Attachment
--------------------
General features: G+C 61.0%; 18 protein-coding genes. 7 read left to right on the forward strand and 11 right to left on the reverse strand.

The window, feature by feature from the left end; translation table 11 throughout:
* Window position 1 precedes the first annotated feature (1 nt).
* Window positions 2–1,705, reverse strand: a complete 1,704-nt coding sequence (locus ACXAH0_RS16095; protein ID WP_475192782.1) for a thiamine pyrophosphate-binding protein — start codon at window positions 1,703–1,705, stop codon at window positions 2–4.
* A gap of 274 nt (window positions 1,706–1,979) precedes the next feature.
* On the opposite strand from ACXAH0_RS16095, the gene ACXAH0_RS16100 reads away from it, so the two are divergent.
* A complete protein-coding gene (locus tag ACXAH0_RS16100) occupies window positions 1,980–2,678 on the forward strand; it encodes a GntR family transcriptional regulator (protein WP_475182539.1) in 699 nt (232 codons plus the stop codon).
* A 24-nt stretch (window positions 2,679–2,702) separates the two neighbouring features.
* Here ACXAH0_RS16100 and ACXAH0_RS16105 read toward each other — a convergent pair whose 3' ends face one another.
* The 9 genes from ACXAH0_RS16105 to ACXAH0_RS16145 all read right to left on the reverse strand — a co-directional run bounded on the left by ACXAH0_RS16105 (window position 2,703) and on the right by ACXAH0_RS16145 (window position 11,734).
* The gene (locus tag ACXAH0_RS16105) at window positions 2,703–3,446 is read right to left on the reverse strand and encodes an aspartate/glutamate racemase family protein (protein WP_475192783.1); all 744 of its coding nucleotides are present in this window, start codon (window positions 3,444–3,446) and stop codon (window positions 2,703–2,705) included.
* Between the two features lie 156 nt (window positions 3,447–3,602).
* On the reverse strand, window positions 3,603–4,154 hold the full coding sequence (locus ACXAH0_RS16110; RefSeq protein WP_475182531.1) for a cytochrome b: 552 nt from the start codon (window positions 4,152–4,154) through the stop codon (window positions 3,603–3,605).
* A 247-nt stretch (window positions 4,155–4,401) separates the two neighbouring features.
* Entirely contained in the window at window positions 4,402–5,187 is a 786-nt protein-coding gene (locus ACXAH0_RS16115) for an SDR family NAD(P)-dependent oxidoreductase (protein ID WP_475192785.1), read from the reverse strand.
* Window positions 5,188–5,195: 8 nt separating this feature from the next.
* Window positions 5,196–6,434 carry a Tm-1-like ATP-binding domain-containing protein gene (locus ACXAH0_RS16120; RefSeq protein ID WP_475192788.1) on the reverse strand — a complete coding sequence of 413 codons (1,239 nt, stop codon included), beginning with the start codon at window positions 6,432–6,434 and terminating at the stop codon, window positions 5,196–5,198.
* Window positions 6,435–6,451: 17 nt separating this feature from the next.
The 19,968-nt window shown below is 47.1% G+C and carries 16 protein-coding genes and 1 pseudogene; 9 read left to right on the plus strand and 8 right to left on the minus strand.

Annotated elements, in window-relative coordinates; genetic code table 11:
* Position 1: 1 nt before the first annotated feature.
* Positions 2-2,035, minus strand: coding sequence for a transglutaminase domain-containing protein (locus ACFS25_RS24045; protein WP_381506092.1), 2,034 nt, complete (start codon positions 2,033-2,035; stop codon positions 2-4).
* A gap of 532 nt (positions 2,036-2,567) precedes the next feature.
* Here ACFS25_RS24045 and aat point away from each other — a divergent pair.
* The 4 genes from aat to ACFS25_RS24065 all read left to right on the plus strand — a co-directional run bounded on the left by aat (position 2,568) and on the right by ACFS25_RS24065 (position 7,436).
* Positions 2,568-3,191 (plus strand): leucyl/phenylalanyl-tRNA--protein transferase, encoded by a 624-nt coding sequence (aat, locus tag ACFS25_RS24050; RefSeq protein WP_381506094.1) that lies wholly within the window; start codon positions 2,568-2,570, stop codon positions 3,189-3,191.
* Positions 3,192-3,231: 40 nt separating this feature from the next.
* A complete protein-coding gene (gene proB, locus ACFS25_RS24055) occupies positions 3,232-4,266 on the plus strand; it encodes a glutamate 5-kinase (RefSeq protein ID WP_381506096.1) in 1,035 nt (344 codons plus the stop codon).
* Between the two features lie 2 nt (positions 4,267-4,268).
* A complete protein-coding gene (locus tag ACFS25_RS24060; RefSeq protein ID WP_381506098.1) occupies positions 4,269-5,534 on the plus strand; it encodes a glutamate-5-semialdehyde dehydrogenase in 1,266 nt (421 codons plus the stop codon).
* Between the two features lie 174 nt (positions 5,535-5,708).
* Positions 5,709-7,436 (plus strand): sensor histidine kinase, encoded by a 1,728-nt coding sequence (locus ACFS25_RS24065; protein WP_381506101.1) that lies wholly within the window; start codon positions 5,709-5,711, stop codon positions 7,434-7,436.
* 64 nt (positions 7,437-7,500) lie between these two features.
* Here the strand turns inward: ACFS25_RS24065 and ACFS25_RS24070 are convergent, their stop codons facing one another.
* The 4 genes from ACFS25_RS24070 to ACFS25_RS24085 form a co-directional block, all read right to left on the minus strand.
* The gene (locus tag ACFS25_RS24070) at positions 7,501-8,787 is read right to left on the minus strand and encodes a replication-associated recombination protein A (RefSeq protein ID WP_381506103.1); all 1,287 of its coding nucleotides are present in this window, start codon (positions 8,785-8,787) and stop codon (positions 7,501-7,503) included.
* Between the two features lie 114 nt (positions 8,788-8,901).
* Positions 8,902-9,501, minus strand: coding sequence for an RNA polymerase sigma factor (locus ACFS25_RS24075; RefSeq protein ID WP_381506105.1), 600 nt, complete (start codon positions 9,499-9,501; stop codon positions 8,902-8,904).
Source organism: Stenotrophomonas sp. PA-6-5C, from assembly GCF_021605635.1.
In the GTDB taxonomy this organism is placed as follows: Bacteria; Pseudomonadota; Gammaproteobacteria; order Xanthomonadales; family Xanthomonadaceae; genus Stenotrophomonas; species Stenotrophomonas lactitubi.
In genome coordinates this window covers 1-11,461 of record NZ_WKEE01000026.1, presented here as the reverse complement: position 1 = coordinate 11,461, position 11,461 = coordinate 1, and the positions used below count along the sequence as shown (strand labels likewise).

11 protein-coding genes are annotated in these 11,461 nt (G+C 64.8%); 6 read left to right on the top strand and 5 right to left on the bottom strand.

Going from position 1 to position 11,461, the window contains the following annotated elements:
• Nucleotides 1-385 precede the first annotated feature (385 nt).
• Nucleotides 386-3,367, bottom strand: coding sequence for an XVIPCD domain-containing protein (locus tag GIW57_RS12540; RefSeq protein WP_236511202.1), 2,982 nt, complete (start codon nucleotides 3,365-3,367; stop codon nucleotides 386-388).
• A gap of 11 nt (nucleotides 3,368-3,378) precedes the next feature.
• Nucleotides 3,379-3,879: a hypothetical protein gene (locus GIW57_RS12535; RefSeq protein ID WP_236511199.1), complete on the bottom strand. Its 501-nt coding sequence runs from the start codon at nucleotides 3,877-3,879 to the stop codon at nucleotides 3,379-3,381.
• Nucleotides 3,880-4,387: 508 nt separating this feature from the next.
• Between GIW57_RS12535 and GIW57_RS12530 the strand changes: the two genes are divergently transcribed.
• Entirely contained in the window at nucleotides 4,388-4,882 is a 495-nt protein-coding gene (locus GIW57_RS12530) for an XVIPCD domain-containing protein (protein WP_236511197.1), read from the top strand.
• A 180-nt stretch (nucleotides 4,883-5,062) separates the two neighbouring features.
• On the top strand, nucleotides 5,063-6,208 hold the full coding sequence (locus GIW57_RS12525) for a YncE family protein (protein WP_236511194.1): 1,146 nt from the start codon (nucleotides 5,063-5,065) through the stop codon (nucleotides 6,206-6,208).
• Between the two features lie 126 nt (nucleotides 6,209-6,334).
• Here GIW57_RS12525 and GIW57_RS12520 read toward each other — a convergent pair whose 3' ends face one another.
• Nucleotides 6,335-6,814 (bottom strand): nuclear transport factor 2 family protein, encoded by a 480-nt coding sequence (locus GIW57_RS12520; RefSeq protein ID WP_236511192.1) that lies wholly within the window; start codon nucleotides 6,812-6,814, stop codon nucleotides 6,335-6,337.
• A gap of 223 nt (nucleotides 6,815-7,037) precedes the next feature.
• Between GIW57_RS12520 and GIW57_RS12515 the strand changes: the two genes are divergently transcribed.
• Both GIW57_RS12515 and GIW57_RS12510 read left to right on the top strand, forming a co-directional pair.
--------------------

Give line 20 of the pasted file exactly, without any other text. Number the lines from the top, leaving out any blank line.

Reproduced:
Annotated elements, in window-relative coordinates; genetic code table 11: